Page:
· • ·

This month I went to a short meditation retreat, a few hours on a Saturday morning, and one of the exercises was the “Who Am I?” meditation. Paired into twos, we took turns answering this question, only saying statements in the form of “I am…”  On my turn to answer, I stumbled up against a question of whether I should define myself by various “temporary” characteristics that came up. Being in some transitional states, I hesitated to define myself by them, which called into question whether any characteristic can really be “permanent.” 

Afterward I caught up with a friend who is an artist. She hasn’t been making new work recently, though she plans to now that she’s created a work schedule for herself that provides her with the time, but she felt guilty about how long she’d been neglecting her work. I shared how I found that getting out of a practice had caused me to rethink how I create and how this might actually provide an opportunity to innovate, to dig deeper. She agreed in feeling like time off was sometimes not just helpful but necessary to gather new ideas.

Later that evening I watched a movie I’d been hanging on to for over a month, Godard’s Vivre Sa Vie. It’s a strangely lighthearted movie with Anna Karina as Nana, a woman who has left her family to become an actress but instead turns to prostitution to make money. Near the end of the film, she starts talking with a man in a café, yet immediately finds herself at a loss for what to sayThe man (Brice Parain, Godard’s philosophy teacher) tells her a story, he says “just to talk.” Unimpressed and frustrated, she declares, “The more one talks, the less the words mean.” She questions whether we should talk at all. Parain replies by doubting that we can live in silence. “We must think, and for thought we need words. There’s no other way to think.” He describes his “terrible” story as a pointer.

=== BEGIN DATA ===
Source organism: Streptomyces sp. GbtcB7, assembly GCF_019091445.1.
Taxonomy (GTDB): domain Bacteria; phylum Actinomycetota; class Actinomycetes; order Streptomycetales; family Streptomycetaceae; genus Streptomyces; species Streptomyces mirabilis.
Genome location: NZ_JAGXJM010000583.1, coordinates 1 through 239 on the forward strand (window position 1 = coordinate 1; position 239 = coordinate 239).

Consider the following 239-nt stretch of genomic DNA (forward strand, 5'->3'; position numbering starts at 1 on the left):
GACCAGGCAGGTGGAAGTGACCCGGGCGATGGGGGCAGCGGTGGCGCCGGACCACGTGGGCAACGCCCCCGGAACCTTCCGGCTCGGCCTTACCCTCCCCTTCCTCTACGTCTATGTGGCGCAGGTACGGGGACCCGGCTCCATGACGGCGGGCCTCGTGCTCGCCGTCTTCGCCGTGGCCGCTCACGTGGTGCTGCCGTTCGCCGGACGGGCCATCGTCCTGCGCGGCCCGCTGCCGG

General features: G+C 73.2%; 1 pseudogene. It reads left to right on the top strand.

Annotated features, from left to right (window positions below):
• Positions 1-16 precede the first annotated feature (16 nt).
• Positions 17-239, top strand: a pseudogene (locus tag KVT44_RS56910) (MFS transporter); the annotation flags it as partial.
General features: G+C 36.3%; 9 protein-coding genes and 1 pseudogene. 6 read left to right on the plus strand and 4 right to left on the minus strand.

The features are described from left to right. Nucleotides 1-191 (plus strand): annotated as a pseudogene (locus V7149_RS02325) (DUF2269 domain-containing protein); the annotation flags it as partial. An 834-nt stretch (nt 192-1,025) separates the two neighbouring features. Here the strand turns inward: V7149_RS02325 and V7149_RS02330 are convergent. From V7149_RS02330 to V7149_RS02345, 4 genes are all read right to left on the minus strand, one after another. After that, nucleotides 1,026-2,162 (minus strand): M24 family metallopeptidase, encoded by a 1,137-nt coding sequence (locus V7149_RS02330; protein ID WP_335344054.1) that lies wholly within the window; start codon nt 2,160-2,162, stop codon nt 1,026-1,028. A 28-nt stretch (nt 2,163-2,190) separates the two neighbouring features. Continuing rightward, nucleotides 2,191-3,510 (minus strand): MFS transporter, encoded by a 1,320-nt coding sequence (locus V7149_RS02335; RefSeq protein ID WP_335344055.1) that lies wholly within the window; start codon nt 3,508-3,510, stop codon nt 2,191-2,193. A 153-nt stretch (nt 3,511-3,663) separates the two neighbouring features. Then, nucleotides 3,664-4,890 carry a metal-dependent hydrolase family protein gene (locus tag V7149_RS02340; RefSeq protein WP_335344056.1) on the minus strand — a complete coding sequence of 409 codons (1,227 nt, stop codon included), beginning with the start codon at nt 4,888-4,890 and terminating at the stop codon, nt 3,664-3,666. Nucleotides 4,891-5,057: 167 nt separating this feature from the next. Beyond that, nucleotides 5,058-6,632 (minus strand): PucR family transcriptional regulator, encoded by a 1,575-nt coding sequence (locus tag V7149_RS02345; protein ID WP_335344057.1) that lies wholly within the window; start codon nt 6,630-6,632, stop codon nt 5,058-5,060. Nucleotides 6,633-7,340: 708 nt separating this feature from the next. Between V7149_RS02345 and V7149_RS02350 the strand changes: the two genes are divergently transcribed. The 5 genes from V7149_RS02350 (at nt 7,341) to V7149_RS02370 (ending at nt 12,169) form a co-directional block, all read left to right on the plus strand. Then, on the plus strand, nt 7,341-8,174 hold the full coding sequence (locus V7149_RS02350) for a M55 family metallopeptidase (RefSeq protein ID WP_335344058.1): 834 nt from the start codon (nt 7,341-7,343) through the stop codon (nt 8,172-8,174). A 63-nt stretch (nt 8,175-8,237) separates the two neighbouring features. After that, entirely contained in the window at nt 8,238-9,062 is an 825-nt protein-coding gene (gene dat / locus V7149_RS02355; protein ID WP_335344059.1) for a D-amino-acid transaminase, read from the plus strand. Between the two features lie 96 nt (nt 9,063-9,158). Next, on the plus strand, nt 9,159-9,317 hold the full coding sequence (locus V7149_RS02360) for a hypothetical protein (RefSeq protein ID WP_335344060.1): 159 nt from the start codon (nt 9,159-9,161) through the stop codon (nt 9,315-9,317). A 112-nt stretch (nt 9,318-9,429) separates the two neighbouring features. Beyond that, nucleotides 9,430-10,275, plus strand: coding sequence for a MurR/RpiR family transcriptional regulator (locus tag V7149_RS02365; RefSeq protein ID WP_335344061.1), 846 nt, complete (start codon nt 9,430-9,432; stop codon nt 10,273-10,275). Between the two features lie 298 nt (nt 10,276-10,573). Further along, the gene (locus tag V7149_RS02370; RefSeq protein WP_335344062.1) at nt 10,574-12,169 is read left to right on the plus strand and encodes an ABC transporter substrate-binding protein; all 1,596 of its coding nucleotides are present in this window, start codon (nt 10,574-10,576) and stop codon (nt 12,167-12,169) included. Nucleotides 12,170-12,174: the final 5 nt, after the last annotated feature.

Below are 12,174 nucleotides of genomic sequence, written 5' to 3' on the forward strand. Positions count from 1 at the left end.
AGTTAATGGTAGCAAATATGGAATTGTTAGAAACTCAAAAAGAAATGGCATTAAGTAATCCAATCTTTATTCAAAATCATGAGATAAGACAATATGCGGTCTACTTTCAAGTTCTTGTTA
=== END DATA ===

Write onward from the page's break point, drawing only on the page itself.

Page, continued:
I believe one learns to talk well only when one has renounced life for a time. That’s the price… Speaking is almost a resurrection in relation to life… So, to live in speech one must pass through the death of life without speech... there’s kind of an ascetic rule that stops one from talking well until one sees life with detachment… 

Nana jumps in to say, “But one can’t live everyday life with [detachment].” Parain replies, “We balance, that’s why we pass from silence to words. We swing between the two because it’s the movement of life.”

Perhaps that is the problem with this new world of feeds, in which we need to participate at an unwavering pace: there isn’t really movement in it. Through our constant involvement, we become, in a way, stagnant. We can only find silence if we choose to disconnect entirely, but the medium itself doesn’t allow for any flow between the two. 

Unlike a conversation that can ebb and evolve, when communicating through social media we speak mostly in tiny, simultaneous monologues, hoping for connection. That personal contact is possible, yet often disjointed. As we all post into the stream, it’s unclear who is listening, who is truly engaged.